The Life of Brian and Bryan

Roxy Music was one of the most groundbreaking groups of the 1970s and its influence only grows. While the group has reunited several times since first breaking up, original member Brian Eno has not been an official member of the group since 1973 after it finished its second album. While rumors of a full Roxy reunion with Eno have been rife for years, Eno has played on three of Bryan Ferry’s last four solo albums. Both Ferry and Eno have new albums out and both are simply some of the best music either has made as solo artists.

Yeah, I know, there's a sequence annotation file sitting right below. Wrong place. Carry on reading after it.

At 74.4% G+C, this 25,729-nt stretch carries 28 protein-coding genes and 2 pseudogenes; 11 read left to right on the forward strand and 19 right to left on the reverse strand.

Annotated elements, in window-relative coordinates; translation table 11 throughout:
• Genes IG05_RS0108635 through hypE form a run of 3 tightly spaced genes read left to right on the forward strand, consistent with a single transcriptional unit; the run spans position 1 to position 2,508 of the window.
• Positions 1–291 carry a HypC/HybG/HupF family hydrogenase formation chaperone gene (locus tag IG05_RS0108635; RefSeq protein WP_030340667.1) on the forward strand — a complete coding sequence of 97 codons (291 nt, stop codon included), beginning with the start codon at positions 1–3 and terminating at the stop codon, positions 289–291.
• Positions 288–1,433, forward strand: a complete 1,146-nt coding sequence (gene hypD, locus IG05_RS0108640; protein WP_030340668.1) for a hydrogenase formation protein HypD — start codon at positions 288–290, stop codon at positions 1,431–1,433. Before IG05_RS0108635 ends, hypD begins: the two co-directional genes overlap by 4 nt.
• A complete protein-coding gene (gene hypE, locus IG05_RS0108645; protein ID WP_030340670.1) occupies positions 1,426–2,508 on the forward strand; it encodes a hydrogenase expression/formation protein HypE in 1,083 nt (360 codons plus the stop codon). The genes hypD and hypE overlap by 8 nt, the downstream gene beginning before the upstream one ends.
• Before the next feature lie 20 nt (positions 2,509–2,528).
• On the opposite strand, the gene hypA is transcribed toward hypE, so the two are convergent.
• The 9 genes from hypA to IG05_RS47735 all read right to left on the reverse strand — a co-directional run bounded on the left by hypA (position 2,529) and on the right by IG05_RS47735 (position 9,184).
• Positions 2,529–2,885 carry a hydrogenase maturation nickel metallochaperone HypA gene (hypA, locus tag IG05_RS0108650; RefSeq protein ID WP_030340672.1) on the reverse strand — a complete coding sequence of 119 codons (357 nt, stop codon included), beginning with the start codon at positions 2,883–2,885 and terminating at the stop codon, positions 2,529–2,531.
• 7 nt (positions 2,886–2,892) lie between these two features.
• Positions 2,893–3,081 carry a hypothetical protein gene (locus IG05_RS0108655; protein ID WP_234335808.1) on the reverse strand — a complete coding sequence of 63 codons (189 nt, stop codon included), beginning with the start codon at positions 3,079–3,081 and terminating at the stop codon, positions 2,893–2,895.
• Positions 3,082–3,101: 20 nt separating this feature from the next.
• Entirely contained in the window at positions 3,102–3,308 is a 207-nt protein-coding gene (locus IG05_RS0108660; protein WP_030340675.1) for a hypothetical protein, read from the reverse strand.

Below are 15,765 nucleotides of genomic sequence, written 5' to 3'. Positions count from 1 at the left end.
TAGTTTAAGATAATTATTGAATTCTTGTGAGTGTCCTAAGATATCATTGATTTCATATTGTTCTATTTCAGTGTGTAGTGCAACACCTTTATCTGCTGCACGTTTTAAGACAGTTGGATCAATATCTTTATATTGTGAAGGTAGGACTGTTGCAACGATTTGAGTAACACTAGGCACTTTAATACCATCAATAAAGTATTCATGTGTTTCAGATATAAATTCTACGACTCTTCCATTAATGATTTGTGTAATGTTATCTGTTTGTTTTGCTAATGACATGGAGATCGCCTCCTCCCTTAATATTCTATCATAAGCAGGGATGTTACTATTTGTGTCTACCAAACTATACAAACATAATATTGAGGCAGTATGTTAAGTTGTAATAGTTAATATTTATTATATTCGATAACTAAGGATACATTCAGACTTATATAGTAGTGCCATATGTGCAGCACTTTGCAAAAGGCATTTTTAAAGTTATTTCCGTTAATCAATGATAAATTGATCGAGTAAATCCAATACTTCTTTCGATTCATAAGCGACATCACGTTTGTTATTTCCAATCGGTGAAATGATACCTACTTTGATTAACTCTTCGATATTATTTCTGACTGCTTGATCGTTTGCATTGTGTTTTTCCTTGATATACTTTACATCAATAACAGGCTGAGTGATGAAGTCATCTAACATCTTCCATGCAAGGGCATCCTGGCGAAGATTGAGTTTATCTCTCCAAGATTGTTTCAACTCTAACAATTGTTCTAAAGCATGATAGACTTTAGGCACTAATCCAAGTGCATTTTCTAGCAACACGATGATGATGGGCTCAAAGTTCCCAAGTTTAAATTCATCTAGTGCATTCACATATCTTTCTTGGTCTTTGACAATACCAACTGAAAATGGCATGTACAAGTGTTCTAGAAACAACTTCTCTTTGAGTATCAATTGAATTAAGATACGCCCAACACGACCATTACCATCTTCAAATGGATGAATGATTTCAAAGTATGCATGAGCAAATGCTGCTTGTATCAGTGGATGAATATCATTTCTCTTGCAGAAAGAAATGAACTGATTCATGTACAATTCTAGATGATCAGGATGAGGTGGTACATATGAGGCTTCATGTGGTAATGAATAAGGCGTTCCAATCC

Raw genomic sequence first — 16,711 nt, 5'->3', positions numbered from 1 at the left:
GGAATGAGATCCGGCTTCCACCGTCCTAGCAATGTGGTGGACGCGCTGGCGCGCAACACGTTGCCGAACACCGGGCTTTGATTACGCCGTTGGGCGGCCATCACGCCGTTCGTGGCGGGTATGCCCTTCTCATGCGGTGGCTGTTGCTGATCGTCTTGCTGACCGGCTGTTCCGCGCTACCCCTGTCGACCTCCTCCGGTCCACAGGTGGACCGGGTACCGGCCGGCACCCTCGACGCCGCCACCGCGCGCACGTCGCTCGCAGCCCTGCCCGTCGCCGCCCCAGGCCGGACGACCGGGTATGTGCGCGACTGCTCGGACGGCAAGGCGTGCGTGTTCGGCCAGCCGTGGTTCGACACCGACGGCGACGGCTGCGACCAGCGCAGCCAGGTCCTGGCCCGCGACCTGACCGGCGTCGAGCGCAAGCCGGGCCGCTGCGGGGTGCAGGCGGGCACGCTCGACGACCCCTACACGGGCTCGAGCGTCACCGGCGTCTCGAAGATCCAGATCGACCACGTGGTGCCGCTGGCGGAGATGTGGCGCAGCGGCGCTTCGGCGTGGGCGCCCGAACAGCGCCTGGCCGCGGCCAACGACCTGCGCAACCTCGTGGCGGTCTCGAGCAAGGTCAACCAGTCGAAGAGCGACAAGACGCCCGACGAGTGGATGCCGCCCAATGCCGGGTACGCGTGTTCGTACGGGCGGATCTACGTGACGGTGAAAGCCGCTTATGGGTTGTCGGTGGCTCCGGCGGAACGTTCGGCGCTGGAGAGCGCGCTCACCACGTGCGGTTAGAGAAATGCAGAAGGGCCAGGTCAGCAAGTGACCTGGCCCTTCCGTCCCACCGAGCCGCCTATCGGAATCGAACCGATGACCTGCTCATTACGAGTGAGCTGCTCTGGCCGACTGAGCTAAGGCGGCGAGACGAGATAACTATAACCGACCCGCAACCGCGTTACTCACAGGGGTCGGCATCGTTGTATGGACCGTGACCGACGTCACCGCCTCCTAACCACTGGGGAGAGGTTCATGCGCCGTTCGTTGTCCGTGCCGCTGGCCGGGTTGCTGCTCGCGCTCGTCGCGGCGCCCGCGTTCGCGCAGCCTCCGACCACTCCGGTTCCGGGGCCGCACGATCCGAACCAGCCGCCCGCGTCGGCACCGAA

Eno’s new one is Small Craft On A Milk Sea (Warp) and is billed as a collaboration with Jon Hopkins and Leo Abrahams. Traces of the instrumental breaks on Coldplay’s Viva La Vida, which Eno produced and Hopkins contributed to are evident, as are the fierce techno rhythms that Eno supplied to his production of Paul Simon’s Surprise and Everything That Happens Will Happen Today, his collaboration with David Byrne. Ferry’s album Olympia, which may be as good as anything he did with Roxy Music, is his debut on Astralwerks and his first album of original music since 2002’s Frantic. He released a wonderful album of Dylan covers called Dylanesque in 2007. The new album includes considerable support from Roxy studio and road band almuni Eno, Phil Manzanera, Andy McKay, Chris Spedding, Neil Hubbard, and Andy Newmark, along with appearances by Nile Rodgers, Flea, Dave Stewart, Marcus Miller, David Gilmour, Jonny Greenwood, and Steve Nieve. The album is a passionate and stylish mix of Ferry’s suave, lounge-lizard cabaret rock and Roxy Music’s slick art-pop. It’s hard to imagine that Ferry is 65. This energetic set and Ferry’s Dorian Gray fountain-of-youth visage make one think he sold his soul to the devil to be able to make an album this good and look so good doing it. The only thing to top these two albums would be a full Roxy reunion, on record and on the road.